on 21 February 2010
I am very pleased with this tarot it's just a great idea. You put one, two, three or as many cards on top of each other and every time it makes up a new composition. So you have an endless source of inspiration.
It cames with a useful white napkin to put it as a white backround. While you can always use it like this, you can adventure yourself in using other backgrounds and so expanding the posibilities of inspiration.
The only thing I don't like is the pakage it came in. The cover is in transparent plastic (flexible an fragile). The box is divided in three containing sections to put the cards, the book and the napkin. The problem is that there is no individual box to contain the cards and because the plastic cover is very loose, the cards can come easily out of place. I am thinking of hand making a small box to keep the cards safe and in place.
Totally recomend this cards!
on 13 January 2009
Tarot, being an image-focused medium, so obviously lends itself to a transparent medium that one wonders why this idea hasn't been taken up beforehand!
Whatever the reasons, British artist/Tarotist Emily Carding has now created a full 78-card Tarot deck in transparent acetate that puts this particular Tarot collector's radar on high alert.
Firstly to the contents of the box - a full deck, a white reading cloth (an absolute necessity!) and a well-thought out book of 280 pages.
The premise of the deck is this: take the images on the Tarot and layer them up into brand new composite images and let your intuition run riot!
It's fantastic fun!
Each card has been distilled down into what Emily regards as the single essence of that card and into a simple image. I love all the images, but if pressed, have to say that I am less keen on the Court Cards structure than the other cards.
As far as downsides go - limited criticism from this Tarotist :-)
Let's see....ok, you need to be careful when handling the cards because
it is easy to inadvertently cause them to 'mirror' (ie they fall the wrong way around. What else? Sometimes the acetates stick together, so you can turn more than one card at a time (this might sort itself out as the cards are handled more frequently by you!) My last concern is simply with the dye/acetate combination - although I don't have any information of this happening, I would recommend that you handle the cards with care, *just in case* the dyes start to come off the cards. I must stress again that this might NOT happen, but care pointers never go amiss, do they?!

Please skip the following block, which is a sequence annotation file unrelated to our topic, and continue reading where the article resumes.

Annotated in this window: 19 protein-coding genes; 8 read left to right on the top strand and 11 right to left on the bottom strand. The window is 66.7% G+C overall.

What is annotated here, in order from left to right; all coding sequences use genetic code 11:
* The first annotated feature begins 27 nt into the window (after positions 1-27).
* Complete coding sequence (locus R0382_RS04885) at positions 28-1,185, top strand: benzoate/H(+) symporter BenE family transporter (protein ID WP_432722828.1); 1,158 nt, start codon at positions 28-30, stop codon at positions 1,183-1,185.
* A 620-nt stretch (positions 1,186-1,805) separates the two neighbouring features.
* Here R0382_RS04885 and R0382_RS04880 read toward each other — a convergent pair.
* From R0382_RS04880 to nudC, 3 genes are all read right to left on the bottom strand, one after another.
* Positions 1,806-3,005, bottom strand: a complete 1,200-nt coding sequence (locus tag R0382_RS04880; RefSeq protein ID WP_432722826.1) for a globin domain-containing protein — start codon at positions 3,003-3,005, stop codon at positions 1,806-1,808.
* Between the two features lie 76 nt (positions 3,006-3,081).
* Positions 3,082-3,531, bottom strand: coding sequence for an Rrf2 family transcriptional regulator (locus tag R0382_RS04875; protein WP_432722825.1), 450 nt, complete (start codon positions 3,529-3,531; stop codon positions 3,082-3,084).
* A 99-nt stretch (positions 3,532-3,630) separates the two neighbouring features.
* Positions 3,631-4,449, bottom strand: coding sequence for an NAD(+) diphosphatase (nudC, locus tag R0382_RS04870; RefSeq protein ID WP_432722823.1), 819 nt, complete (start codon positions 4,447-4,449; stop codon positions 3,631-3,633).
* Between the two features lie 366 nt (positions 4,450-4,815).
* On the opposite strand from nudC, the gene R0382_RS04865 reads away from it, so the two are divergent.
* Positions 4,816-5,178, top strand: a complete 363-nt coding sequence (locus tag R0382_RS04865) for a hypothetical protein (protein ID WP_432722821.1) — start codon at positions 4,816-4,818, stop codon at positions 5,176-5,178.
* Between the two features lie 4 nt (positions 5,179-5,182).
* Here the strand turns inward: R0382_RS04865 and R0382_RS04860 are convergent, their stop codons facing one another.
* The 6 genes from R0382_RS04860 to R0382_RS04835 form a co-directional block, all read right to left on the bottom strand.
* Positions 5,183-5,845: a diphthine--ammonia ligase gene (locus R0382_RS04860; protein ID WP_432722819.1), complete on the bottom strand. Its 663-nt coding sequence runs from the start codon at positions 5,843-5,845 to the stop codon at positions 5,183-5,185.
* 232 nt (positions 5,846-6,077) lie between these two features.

These glitches are minor, but worth pointing out so that you can make your purchase with full awareness of the product :-)
Another draw back for many Tarotists is the price. However, if you can't afford this deck outright, might I suggest that one simply saves up over a period of time to buy it. It's *so* worth it!
I would say that this deck is more suited to Tarotists who are looking for a working deck that will really help them push their intuitive envelope to the max. Handling issues aside, this is a great deck to have in your collection and I hope Emily Carding's deck is a great success for her.
on 7 January 2009
The Transparent is literally a new perspective on the tarot, taking it into three dimensions and adding a whole new world of possibilities for interpretation. Well done Emily, first for thinking up such an amazing concept, and then executing it so beautifully.
The deck is simply but elegantly packaged with a plain white cloth and the book is well written and well produced. The deck itself is pretty much regular size for tarot cards, but probably requires slightly more careful handling to preserve the finish. The artwork is simple and pared down - it's only when you see the cards in combination that the startling potential of this deck begins to reveal itself.
This is a new frontier for the tarot. I was lucky enough to witness the Transparent Tarot taking shape online at Aeclectic Tarot Forum and it's wonderful to see such an innovative idea finding its way into the marketplace. With so many tarot publishers retreading old ideas or playing it safe, I'm glad that Schiffer have taken a chance on the TT.
on 29 July 2012
this is an innovative way of reading the tarot. I had heard of it and decided to try it. it's really clever and great fun. The artwork leaves a lot to be desired, compared with other decks, but it's all been very cleverly worked out in the sense that any combination would allow the cards to merge one into another and make up a little story.